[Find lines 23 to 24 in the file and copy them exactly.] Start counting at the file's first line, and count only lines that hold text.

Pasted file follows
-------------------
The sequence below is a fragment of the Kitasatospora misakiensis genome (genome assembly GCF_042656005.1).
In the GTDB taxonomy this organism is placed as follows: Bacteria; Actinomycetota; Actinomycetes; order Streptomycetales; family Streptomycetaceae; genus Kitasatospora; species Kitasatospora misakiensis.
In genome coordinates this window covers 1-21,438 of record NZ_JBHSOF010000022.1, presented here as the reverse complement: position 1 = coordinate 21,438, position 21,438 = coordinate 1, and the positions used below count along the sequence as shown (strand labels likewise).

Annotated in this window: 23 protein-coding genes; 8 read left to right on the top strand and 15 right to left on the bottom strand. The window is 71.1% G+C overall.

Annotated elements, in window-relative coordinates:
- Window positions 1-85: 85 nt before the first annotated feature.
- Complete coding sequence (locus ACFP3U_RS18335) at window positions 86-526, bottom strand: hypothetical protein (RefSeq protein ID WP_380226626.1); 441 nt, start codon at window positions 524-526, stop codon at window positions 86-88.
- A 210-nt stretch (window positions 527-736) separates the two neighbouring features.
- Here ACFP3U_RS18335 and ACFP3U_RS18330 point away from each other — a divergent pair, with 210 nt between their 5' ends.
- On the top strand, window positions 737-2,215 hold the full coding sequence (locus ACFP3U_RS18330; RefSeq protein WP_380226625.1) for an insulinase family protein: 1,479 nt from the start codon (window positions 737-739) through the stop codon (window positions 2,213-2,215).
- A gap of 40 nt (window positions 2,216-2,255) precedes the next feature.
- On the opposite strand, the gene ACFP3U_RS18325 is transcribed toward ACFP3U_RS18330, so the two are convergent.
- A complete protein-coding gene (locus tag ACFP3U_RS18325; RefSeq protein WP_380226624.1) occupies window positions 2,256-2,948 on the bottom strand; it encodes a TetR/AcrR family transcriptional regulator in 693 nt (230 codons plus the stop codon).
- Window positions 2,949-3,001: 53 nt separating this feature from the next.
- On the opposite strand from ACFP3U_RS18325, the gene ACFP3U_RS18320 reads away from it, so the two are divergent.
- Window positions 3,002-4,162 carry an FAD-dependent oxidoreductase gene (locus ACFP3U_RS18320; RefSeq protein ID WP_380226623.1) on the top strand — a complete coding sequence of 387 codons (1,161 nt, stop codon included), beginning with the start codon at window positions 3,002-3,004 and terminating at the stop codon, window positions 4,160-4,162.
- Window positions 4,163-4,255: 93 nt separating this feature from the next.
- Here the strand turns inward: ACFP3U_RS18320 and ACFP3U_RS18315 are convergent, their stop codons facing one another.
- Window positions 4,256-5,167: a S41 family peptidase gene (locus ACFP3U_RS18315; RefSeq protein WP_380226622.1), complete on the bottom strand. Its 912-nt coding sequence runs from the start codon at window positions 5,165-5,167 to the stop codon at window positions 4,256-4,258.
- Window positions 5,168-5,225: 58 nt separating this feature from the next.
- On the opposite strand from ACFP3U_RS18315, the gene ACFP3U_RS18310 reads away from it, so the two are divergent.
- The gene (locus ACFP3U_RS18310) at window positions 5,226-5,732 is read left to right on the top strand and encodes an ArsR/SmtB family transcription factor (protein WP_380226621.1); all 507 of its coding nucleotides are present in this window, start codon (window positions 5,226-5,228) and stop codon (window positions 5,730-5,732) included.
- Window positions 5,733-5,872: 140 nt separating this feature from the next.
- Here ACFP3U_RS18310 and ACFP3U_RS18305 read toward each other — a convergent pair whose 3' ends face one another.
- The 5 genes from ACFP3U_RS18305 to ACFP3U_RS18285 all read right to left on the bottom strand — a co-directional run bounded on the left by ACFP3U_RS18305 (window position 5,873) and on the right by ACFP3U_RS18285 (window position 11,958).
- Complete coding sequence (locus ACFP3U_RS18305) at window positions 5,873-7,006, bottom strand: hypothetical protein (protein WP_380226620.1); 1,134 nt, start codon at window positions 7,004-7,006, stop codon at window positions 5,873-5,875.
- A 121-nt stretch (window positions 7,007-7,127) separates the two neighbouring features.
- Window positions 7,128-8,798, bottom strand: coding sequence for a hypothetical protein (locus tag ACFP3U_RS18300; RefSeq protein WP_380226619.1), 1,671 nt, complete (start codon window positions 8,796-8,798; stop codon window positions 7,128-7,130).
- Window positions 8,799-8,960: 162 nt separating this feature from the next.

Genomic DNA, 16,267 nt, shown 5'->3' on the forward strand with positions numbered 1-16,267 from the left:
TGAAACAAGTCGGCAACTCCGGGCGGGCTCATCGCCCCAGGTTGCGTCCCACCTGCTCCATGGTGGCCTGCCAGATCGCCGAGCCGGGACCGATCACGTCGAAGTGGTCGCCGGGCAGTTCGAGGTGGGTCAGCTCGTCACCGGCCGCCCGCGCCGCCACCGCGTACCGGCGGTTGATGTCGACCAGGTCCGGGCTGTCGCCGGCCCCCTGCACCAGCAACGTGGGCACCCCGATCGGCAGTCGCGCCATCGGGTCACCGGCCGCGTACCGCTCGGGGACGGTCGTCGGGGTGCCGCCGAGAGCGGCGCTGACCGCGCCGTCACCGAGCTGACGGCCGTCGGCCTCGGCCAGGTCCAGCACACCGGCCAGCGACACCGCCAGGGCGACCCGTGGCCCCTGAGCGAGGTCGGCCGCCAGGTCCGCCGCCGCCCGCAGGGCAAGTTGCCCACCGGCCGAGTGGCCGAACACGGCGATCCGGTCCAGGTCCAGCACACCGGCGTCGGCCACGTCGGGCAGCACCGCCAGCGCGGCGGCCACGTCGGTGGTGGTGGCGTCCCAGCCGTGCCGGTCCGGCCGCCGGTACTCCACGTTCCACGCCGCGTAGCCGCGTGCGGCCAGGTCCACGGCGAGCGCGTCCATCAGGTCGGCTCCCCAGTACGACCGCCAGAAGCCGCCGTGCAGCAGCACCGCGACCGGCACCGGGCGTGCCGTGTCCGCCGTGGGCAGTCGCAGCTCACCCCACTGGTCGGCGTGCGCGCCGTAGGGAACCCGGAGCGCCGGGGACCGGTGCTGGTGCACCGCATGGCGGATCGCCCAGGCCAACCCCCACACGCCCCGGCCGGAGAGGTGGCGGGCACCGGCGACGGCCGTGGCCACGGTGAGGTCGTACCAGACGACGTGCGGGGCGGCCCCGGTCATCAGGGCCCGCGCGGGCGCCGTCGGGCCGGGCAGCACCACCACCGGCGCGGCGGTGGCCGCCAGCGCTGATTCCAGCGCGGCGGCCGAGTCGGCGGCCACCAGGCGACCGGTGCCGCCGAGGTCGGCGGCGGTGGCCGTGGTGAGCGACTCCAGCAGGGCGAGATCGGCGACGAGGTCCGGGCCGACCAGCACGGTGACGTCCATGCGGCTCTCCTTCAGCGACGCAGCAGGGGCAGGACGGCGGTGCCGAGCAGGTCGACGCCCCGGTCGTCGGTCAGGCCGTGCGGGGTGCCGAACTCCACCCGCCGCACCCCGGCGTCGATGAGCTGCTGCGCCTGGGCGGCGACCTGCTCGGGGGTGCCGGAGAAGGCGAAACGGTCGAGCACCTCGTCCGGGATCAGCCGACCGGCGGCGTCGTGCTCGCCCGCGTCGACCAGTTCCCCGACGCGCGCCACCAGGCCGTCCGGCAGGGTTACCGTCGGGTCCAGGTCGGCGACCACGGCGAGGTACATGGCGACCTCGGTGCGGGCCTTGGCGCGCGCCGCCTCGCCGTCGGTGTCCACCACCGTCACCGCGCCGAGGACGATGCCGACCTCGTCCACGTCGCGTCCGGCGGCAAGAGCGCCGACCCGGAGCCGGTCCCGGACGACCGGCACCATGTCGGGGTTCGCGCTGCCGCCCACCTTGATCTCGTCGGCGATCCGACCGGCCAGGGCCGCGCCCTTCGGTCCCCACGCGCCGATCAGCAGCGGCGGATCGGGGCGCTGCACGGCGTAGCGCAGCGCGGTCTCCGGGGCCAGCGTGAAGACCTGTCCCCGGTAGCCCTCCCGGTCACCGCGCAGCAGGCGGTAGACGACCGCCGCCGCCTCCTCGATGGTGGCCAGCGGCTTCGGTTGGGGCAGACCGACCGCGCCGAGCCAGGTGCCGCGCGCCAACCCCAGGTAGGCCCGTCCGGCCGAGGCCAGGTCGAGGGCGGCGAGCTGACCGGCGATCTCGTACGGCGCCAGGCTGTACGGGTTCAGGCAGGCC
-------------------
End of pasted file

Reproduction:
- Window positions 5,733-5,872: 140 nt separating this feature from the next.
- Here ACFP3U_RS18310 and ACFP3U_RS18305 read toward each other — a convergent pair whose 3' ends face one another.